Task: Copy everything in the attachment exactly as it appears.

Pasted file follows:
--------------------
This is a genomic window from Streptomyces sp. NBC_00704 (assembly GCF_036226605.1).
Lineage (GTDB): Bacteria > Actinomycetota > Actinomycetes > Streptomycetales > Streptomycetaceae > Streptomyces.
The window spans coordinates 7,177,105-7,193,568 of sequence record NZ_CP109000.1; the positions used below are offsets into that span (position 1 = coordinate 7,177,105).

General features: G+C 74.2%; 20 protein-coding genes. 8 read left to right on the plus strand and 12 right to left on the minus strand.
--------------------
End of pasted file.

This is a genomic window from Streptomyces sp. NBC_00704 (assembly GCF_036226605.1).
Lineage (GTDB): Bacteria > Actinomycetota > Actinomycetes > Streptomycetales > Streptomycetaceae > Streptomyces.
The window spans coordinates 7,177,105-7,193,568 of sequence record NZ_CP109000.1; the positions used below are offsets into that span (position 1 = coordinate 7,177,105).

General features: G+C 74.2%; 20 protein-coding genes. 8 read left to right on the plus strand and 12 right to left on the minus strand.